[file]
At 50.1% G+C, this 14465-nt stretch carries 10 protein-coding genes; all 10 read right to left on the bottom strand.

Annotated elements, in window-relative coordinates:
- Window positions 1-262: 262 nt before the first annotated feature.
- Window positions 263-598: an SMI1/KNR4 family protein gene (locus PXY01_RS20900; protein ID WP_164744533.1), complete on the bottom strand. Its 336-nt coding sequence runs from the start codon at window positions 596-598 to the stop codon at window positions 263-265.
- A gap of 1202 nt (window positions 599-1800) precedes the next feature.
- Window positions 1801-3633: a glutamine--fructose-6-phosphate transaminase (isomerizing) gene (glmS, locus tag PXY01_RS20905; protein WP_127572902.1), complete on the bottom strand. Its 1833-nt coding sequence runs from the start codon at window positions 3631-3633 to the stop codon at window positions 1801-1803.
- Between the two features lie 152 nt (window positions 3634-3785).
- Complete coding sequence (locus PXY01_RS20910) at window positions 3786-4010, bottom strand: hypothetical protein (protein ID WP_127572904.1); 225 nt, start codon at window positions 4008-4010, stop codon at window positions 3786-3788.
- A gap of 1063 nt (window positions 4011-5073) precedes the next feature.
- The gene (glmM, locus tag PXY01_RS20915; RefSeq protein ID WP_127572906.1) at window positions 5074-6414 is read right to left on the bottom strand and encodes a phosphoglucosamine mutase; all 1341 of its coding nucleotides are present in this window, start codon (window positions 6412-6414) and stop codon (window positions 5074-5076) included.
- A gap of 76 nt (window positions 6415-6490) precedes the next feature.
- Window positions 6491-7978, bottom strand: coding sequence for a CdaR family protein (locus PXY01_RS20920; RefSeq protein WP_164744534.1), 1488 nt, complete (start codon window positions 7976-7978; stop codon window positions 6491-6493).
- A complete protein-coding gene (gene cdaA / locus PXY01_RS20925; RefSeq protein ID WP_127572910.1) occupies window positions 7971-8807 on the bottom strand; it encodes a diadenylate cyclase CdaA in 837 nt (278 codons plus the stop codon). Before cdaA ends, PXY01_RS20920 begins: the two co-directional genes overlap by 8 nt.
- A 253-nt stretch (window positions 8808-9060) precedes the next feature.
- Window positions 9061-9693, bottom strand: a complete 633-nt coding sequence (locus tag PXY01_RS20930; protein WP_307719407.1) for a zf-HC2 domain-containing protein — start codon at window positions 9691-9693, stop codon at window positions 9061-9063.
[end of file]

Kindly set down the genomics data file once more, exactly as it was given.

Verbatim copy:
At 50.1% G+C, this 14465-nt stretch carries 10 protein-coding genes; all 10 read right to left on the bottom strand.

Annotated elements, in window-relative coordinates:
- Window positions 1-262: 262 nt before the first annotated feature.
- Window positions 263-598: an SMI1/KNR4 family protein gene (locus PXY01_RS20900; protein ID WP_164744533.1), complete on the bottom strand. Its 336-nt coding sequence runs from the start codon at window positions 596-598 to the stop codon at window positions 263-265.
- A gap of 1202 nt (window positions 599-1800) precedes the next feature.
- Window positions 1801-3633: a glutamine--fructose-6-phosphate transaminase (isomerizing) gene (glmS, locus tag PXY01_RS20905; protein WP_127572902.1), complete on the bottom strand. Its 1833-nt coding sequence runs from the start codon at window positions 3631-3633 to the stop codon at window positions 1801-1803.
- Between the two features lie 152 nt (window positions 3634-3785).
- Complete coding sequence (locus PXY01_RS20910) at window positions 3786-4010, bottom strand: hypothetical protein (protein ID WP_127572904.1); 225 nt, start codon at window positions 4008-4010, stop codon at window positions 3786-3788.
- A gap of 1063 nt (window positions 4011-5073) precedes the next feature.
- The gene (glmM, locus tag PXY01_RS20915; RefSeq protein ID WP_127572906.1) at window positions 5074-6414 is read right to left on the bottom strand and encodes a phosphoglucosamine mutase; all 1341 of its coding nucleotides are present in this window, start codon (window positions 6412-6414) and stop codon (window positions 5074-5076) included.
- A gap of 76 nt (window positions 6415-6490) precedes the next feature.
- Window positions 6491-7978, bottom strand: coding sequence for a CdaR family protein (locus PXY01_RS20920; RefSeq protein WP_164744534.1), 1488 nt, complete (start codon window positions 7976-7978; stop codon window positions 6491-6493).
- A complete protein-coding gene (gene cdaA / locus PXY01_RS20925; RefSeq protein ID WP_127572910.1) occupies window positions 7971-8807 on the bottom strand; it encodes a diadenylate cyclase CdaA in 837 nt (278 codons plus the stop codon). Before cdaA ends, PXY01_RS20920 begins: the two co-directional genes overlap by 8 nt.
- A 253-nt stretch (window positions 8808-9060) precedes the next feature.
- Window positions 9061-9693, bottom strand: a complete 633-nt coding sequence (locus tag PXY01_RS20930; protein WP_307719407.1) for a zf-HC2 domain-containing protein — start codon at window positions 9691-9693, stop codon at window positions 9061-9063.